‘De-risking’ and financial exclusion
So finally we begin to hear the accounts from the main protagonists. Helen has her first meeting with Anna Tregorran. Her account so far describes her actions as intended to protect her 5 year old son Henry. Only those possessing a saint like disposition could have restrained themselves from shouting at the radio as Rob gave his initial account to DS Madeley. His account lays the foundations for undermining Helen in respect of her mental health and on-going risk to Henry (which will also act to ensure Helen’s contact with Henry is curtailed).
He raises issues regarding Kirsty Miller’s reliability which will further compound the difficulties faced by Helen’s defence. His hinting at a lesbian relationship between Kirsty and Helen while abhorrent (since when has being gay been a factor that undermines credibility or indicative of criminogenic tendencies) will I suspect become a feature of the attack on Helen’s defence. Further cringing was experienced as Henry visited Rob in hospital, their first meeting since “the” incident.
Therapy for Henry
Henry continues to be distressed regarding what happened between his parents. His questions regarding his parents perhaps require answers and the Archers are struggling to know what to do or say. It used to the be the case that practitioners were reticent to allow children to engage in therapy in advance of giving evidence at trial. This was based on a fear that the process might influence the reliability and objectivity of the account likely to be given by the child in their subsequent evidence at court. Fortunately things have moved on and there is a recognition by all participants in the criminal justice system that the needs of the child are equally important.
The guidance to be employed in addressing the therapeutic needs of child witnesses aims to balance the needs of the child with the need to ensure that the defendant has a fair trial which includes testing the truthfulness and accuracy of witness’ evidence. The CPS guidance provides comprehensive advice in this area including issues concerning relevant disclosure to all parties of the details concerning the provision of therapy.
As with all witnesses it will be important to ensure that the therapy and any subsequent preparation for giving evidence avoids rehearsing “what happened” and concentrates on how to manage and process the experience. Cases such as R v Momodou  EWCA Crim 177 draw a clear distinction between permissible preparation of a witness to give evidence and impermissible coaching of a witness in advance of their evidence. The latter leading almost certainly to the prosecution being severely hampered if not stopped. The Bar guidance Witness Preparation provides clear advice which is useful to solicitors and barristers alike.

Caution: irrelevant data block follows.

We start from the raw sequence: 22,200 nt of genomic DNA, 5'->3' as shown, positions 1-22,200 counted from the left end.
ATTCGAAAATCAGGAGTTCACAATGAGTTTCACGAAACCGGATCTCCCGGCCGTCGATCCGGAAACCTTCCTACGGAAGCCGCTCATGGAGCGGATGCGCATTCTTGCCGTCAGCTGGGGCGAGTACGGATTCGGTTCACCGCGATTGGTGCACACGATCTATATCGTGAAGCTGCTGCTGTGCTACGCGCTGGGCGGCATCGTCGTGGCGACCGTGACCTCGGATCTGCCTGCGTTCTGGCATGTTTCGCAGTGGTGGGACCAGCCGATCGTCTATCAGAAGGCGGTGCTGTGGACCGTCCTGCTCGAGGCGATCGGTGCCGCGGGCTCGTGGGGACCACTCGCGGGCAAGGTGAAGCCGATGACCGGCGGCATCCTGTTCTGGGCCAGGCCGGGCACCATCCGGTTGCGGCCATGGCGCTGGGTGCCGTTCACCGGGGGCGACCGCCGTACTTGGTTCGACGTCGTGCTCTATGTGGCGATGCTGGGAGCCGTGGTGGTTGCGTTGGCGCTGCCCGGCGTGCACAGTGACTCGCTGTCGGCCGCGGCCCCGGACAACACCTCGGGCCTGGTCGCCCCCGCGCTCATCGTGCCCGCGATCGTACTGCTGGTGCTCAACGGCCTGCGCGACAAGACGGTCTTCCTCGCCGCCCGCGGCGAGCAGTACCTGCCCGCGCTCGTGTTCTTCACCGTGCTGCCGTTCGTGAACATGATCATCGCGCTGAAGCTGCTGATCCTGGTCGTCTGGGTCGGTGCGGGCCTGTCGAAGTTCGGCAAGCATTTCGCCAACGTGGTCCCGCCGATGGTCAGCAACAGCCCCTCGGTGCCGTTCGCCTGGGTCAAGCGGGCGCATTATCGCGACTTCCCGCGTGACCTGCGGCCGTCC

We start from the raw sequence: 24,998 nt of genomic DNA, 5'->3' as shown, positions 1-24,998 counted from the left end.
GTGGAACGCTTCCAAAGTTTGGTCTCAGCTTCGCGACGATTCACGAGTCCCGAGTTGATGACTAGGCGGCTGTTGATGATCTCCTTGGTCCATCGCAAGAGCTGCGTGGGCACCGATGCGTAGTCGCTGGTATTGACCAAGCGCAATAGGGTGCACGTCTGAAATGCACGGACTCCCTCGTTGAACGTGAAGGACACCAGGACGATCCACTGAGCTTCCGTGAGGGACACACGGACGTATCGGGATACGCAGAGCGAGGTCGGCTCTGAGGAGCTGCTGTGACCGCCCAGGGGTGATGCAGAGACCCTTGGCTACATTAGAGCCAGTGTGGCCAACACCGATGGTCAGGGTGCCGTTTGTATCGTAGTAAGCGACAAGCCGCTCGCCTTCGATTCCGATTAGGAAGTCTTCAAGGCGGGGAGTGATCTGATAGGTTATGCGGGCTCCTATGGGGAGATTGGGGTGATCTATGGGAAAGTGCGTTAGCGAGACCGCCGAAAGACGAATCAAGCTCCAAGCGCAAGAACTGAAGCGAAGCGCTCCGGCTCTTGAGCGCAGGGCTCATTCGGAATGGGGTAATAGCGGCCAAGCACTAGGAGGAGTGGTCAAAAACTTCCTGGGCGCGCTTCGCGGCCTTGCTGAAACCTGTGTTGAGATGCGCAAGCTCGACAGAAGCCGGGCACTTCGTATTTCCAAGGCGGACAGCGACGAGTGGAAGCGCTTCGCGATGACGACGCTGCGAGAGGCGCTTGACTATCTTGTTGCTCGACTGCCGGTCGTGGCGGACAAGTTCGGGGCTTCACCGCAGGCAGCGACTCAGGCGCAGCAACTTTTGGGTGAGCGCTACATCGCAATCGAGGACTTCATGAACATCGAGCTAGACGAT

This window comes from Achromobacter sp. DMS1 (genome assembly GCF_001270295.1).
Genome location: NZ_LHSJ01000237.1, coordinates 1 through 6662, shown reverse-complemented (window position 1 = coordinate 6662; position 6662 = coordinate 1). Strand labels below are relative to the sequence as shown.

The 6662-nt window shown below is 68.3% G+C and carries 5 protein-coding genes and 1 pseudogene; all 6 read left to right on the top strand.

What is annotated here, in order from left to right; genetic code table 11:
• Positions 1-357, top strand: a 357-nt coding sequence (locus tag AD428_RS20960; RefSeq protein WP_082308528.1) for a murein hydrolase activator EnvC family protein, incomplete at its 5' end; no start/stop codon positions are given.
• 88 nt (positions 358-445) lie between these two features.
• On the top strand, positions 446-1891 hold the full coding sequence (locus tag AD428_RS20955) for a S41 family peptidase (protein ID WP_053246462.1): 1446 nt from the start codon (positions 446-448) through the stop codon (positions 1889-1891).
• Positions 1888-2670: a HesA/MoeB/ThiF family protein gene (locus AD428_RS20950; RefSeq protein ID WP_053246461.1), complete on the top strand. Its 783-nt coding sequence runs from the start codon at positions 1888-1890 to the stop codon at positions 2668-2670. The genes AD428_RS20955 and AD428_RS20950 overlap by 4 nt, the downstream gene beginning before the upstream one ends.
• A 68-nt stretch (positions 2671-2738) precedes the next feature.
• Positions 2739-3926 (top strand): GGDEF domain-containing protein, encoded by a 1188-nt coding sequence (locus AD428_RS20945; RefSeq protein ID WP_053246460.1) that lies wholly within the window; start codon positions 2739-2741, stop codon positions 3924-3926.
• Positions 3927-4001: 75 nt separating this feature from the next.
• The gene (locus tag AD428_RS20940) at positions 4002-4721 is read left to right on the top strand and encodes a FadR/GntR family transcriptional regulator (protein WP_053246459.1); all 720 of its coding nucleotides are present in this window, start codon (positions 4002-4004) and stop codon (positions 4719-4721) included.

Fortunately Henry has already undertaken his Achieving Best Evidence (ABE) interview where he gave his account of what happened and so there should be no bar to him being given much needed help.
Prison, pregnancy & birth
While the prison service endeavours to provide the same level of care for prisoners as that available to the general population, the provision often falls short.
Helen’s baby is due soon. Let’s hope she gets bail before then. Pregnancy and birth is hard enough but the thought of going through this experience in prison is the stuff of nightmares. It was only in 1996 that the use of handcuffs while prisoners were in labour was banned. Seriously.
Women are entitled to have a companion of their choice with them during labour. However many women simply have no one to be with them. Charitable organisations such as Birth Companions do a fabulous job of supporting prisoners from pregnancy through labour and beyond. We should give them our support.
Women who give birth while in prison can apply to keep their baby with them in a mother and baby unit (MBU) for the first 18 months. A convicted prisoner with a child under 18 months old can apply to bring their child to prison with them ; though of course they are likely to be separated from their child while the application is being processed. The application is more likely to be successful if the custodial element of the sentence is likely to be complete before the child reaches 18months old.
Why 18 months?
The age limit is an acknowledgement of the importance of the attachment between mother and child which forms during the first 15 months. Apparently after 18months the limitations of the prison environment can have an adverse effect on a child’s long term life prospects so, save in exceptional circumstances, mothers thereafter see their children only during visits. There is a terrible irony in there somewhere.
According to the Howard League for Penal Reform on 22/04/16 there were 3,831 women in custody. Previous trends suggest 60% of women prisoners are also mothers. It goes without saying that the provision is limited and does not begin to cater for the number of women who might need a MBU. The most up to date figures indicate that there are on average 100 live births to female prisoners each year. There are 6 mother and baby units (MBU’s)across the prison estate in England & Wales with a combined capacity for 73 mothers and their babies.
Understatement of the week
Goes to Rob feigning tears as he finishes the tome of lies that is his statement to DS Madeley “What did I ever do to her (referring to Helen) – all I ever did was love her”. Liar, liar pants on fire.
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